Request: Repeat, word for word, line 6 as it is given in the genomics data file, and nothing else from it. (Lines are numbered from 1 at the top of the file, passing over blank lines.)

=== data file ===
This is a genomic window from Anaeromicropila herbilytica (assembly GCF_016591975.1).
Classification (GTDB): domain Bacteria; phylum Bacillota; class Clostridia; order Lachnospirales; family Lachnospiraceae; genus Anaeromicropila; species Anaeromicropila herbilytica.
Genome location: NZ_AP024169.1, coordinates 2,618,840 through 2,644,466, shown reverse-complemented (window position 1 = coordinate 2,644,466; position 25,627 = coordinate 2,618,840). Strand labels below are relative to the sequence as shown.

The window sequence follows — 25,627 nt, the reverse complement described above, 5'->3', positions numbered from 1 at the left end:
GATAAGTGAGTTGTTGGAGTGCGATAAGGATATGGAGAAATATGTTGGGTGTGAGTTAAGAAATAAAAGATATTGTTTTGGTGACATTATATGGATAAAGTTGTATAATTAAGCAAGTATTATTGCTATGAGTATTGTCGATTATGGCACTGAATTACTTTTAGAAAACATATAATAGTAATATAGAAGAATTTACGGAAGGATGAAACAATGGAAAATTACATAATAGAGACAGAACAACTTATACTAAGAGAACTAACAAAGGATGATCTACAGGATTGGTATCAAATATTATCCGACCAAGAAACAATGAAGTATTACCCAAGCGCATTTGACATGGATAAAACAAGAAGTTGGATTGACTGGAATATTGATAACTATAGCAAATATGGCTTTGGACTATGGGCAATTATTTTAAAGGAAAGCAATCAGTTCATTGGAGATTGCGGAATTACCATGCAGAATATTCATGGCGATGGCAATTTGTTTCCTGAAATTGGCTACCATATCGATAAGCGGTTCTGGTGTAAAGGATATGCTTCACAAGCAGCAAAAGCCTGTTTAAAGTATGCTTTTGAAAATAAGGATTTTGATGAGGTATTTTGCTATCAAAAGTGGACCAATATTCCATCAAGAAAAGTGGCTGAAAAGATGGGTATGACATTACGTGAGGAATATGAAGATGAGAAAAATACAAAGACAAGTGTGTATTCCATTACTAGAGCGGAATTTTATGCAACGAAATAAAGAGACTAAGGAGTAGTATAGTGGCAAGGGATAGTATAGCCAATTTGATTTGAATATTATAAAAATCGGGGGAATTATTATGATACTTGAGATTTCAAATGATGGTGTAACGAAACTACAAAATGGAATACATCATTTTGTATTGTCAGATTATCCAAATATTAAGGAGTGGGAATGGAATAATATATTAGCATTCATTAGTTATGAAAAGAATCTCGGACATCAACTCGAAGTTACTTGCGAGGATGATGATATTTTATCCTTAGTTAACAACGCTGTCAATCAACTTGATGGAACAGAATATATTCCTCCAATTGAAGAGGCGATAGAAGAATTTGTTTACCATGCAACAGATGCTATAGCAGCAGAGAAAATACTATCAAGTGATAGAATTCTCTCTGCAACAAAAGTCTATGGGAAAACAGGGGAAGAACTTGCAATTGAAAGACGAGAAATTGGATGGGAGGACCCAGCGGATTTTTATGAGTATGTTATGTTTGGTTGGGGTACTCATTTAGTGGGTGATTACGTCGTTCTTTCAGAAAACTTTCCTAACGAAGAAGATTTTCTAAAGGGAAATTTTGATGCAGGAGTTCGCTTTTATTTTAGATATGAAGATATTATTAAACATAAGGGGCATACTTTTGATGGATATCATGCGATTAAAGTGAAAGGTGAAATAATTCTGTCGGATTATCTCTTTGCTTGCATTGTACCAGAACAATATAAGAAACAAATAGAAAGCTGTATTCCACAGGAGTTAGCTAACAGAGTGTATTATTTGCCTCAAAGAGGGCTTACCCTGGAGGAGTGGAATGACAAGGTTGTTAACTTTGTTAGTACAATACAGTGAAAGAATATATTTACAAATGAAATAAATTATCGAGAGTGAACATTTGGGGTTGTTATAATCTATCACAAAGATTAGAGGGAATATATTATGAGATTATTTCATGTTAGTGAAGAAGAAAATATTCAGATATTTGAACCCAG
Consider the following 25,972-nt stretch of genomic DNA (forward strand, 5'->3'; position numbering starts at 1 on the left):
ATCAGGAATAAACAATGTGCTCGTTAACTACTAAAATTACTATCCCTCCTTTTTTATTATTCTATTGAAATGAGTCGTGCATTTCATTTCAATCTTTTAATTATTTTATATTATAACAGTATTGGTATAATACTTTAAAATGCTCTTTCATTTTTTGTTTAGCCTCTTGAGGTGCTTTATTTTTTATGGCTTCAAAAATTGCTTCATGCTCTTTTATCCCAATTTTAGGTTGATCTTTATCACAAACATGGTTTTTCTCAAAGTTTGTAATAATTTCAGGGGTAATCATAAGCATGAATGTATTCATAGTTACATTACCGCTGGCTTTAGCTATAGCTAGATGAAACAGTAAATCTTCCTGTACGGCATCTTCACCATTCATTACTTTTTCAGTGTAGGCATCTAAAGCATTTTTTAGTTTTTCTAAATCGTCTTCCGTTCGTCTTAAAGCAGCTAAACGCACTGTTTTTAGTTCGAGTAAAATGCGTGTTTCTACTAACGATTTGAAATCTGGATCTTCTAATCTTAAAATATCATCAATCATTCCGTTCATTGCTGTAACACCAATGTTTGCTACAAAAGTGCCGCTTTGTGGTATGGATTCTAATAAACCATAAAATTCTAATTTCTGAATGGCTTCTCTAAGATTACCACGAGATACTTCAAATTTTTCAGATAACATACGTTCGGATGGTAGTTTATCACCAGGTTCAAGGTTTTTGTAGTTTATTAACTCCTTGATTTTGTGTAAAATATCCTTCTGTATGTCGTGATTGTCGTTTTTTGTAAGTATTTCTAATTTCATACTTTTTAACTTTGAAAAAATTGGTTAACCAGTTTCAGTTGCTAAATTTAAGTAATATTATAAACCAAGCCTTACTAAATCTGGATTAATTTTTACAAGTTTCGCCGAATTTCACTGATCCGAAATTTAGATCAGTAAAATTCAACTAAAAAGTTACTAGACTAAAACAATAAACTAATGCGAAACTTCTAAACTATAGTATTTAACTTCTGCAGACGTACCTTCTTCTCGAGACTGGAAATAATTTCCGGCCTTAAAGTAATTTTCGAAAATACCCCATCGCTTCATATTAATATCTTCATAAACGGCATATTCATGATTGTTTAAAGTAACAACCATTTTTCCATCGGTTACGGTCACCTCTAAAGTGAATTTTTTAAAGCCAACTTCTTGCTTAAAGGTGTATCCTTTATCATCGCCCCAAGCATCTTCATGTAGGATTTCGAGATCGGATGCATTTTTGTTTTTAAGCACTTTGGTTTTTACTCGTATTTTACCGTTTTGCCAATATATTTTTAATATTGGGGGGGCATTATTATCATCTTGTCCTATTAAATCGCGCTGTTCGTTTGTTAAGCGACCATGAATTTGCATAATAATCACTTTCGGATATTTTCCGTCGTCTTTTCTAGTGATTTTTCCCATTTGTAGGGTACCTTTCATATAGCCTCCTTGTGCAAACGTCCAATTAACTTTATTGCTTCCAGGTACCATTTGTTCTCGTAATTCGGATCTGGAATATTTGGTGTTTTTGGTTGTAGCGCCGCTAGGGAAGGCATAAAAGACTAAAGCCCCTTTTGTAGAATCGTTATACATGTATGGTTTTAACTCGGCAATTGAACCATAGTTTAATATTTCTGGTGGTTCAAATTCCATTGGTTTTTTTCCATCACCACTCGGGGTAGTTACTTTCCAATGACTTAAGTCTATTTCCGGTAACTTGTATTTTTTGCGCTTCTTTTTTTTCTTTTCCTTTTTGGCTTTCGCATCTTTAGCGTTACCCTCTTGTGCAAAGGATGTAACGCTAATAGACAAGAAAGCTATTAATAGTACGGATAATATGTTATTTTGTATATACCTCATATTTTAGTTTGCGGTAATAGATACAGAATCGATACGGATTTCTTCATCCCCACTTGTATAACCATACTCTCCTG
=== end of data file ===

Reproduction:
Consider the following 25,972-nt stretch of genomic DNA (forward strand, 5'->3'; position numbering starts at 1 on the left):